Friday, March 19, 2010
Stan Friedman is the face of “ufology” and that face should reflect a kind of academic or scientific seriousness.
But as you see, Mr. Friedman’s face has more than bemused demeanor; it’s strikes some observers as the face of madness.
That’s one of the problems with ufology’s spokespeople: they all look a little crazy.
Now Mr. Friedman is nothing if not reserved when he speaks about UFOs. Even though he believes UFOs are extraterrestrial aircraft, piloted by alien beings from an alien civilization, his pronouncements are reasonable and sensible. After all, the interplanetary explanation for UFOs/flying saucers is the most commonsensical, if one doesn’t delve too deeply into the phenomenon, as Jacques Vallee and a few others have.
But it’s the marketing of UFO ideas that has besmirched the topic.
UFO believers are a little too animated and goofy-acting when the subject comes up. And UFO web-sites/blogs et cetera reek of psychosis – some superficially, others insanely, with black backgrounds, bizarre ads, and commentary that could come right out of an insane asylum.
It’s not that the UFO old-guard is senile; they just appear to be so.
If one actually listens to Mr. Friedman, one will see that he has mastered the UFO situation as well as anyone, and better than most.
But when he lets photos, like this one, go forth, he undermines his message and the UFO discussion accordingly:
Albert Einstein allowed a number of goofy photos of himself to circulate:
But his subject matter, astrophysics, was serious and taken seriously by colleagues, the media, and the public generally. Einstein wasn’t starting from a negative stereotype, like that which infuses UFOs.
So, to create an ambiance of seriousness and intelligence, Mr. Friedman and his UFO buddies have to present themselves and their ideas in a way that doesn’t come across as edging on the brink of insanity.
Tuesday, March 16, 2010
Old guy Dennis Balthaser has the temerity (and errant gall) to list Anthony Bragalia alongside known UFO do-badders in an aside in a March 2010 web-offering:
"Fortunately for those of us seriously interested in the subject of Ufology, there is support for the existence of UFOs from many impressive sources, which I will share with you. As with all of my research however, there are some individuals that claim extraterrestrial UFOs do exist, but I have to question their claims based on their record, lack of scientific data, omission of references, etc. That list of individuals would include Bob Lazar of Area 51 fame, Phil Schneider about the Underground Dulce New Mexico base, Lt. Col. Phil Corso, with no references for his best selling book 'The Day After Roswell', Tony Bragalia about Roswell, and several others. I am hopeful that in time new information will surface, which will allow me to retract my current views on those mentioned above."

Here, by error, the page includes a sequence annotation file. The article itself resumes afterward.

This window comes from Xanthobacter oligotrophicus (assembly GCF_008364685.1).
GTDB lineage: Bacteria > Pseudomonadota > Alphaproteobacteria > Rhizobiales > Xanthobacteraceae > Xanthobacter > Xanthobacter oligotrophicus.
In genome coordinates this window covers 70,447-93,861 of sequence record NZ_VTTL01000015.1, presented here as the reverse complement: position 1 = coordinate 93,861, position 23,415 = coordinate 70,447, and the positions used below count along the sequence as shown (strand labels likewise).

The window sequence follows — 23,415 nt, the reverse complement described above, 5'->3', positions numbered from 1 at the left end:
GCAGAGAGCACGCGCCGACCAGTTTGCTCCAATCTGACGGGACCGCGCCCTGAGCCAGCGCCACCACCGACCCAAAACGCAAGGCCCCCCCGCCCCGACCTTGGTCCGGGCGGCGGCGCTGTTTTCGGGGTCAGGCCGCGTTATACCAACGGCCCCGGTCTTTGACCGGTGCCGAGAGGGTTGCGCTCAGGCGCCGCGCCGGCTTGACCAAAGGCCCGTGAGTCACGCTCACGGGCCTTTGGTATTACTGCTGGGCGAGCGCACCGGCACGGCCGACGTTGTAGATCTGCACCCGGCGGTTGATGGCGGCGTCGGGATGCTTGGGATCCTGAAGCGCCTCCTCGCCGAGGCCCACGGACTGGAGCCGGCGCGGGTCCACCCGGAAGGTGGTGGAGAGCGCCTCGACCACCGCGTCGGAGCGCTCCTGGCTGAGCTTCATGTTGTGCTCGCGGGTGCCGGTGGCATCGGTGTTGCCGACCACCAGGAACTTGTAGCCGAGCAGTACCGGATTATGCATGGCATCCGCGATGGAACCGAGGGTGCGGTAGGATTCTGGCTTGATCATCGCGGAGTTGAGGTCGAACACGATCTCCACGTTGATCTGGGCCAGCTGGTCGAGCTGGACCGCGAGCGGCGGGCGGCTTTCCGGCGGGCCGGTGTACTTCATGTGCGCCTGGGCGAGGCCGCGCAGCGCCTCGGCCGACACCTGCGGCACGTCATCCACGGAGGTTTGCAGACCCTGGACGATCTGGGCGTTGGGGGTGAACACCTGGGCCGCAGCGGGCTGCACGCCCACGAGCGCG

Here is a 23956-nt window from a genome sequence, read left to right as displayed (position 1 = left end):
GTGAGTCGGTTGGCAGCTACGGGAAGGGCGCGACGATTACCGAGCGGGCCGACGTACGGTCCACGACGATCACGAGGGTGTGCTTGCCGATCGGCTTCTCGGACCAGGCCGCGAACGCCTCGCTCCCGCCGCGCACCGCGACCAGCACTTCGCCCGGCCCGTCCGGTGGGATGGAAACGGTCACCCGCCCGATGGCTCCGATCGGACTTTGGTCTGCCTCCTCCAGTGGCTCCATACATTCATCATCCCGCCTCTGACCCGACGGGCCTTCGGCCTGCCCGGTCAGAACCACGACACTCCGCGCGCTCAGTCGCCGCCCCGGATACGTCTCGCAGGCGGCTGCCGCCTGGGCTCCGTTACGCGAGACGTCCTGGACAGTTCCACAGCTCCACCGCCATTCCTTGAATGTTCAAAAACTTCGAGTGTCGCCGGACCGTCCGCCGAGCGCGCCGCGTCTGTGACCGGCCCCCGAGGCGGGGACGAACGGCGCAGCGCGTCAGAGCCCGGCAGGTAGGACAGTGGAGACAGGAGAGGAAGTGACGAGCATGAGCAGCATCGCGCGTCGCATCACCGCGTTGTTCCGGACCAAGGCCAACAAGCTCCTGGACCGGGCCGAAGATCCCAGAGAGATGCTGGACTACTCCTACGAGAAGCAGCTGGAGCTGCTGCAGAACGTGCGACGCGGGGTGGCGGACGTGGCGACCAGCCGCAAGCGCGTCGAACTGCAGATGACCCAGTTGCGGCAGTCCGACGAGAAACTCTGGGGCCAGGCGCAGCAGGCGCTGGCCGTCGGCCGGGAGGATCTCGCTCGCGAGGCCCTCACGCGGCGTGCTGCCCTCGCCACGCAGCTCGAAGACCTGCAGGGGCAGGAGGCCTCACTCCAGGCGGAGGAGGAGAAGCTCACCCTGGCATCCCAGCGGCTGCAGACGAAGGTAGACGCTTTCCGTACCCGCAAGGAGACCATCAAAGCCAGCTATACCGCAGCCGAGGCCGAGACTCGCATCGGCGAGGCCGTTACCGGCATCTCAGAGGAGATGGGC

To imply that Mr. Bragalia’s work lacks references is not to know what Mr. Bragalia provides when he posts UFO materials at our blogs (The UFO Iconoclasts, et cetera) and elsewhere.
Balthaser is an uneducated bloke, as one can tell from his appearances on various UFO shows (from the History Channel, et al.)
We once saw and heard him say this:
Those sightings collaborated [sic] these witness reports of sightings.
He meant corroborated, but that would require an education in grammar and language use, which he and most ufologists lack.
Balthaser is among that clot of ufologists whom we’ve listed (earlier here) as on the terminus express – they are on the slippery slope of life, near to death because of age.
Fortunately for ufology, the geezers, like Balthaser, will pass on -- sooner than later – and the UFO palate will be cleansed of the fetid nonsense these old guys have spewed and keep spewing in such a manifold way that ufology and the UFO topic itself have been virtually destroyed by their incandescent ignorance and lack of fundamental academic decency.